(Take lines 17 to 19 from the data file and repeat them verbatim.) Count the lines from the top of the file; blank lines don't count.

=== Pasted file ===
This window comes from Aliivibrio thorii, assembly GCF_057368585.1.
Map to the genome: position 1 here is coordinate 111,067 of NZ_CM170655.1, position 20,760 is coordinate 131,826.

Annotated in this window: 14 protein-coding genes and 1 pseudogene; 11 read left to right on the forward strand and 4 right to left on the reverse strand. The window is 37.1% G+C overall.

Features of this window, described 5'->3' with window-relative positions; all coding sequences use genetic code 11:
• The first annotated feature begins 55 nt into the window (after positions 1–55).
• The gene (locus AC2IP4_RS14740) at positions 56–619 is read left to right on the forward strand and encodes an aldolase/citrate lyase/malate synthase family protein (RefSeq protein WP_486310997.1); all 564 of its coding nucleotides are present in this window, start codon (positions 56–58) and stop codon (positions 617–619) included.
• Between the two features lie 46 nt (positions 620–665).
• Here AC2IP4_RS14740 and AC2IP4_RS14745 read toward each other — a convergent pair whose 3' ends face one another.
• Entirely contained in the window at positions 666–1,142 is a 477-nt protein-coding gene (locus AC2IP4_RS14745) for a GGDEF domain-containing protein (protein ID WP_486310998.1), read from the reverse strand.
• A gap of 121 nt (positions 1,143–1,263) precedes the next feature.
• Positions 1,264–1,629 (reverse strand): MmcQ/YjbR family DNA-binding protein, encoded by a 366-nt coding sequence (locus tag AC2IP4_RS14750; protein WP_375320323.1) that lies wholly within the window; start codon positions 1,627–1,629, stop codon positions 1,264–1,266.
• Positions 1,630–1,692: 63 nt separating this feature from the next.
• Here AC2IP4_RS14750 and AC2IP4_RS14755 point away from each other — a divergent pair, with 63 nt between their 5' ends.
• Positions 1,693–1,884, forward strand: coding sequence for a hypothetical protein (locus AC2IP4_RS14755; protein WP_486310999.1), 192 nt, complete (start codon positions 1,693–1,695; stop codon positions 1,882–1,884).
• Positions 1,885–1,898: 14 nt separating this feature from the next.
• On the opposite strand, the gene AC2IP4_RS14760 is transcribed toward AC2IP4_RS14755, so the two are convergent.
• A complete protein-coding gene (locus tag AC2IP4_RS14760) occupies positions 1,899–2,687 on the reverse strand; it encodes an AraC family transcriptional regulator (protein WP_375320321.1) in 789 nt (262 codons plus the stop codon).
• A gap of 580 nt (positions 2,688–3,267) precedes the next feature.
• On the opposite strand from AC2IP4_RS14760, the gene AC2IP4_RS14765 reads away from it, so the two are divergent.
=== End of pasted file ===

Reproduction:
• A complete protein-coding gene (locus tag AC2IP4_RS14760) occupies positions 1,899–2,687 on the reverse strand; it encodes an AraC family transcriptional regulator (protein WP_375320321.1) in 789 nt (262 codons plus the stop codon).
• A gap of 580 nt (positions 2,688–3,267) precedes the next feature.
• On the opposite strand from AC2IP4_RS14760, the gene AC2IP4_RS14765 reads away from it, so the two are divergent.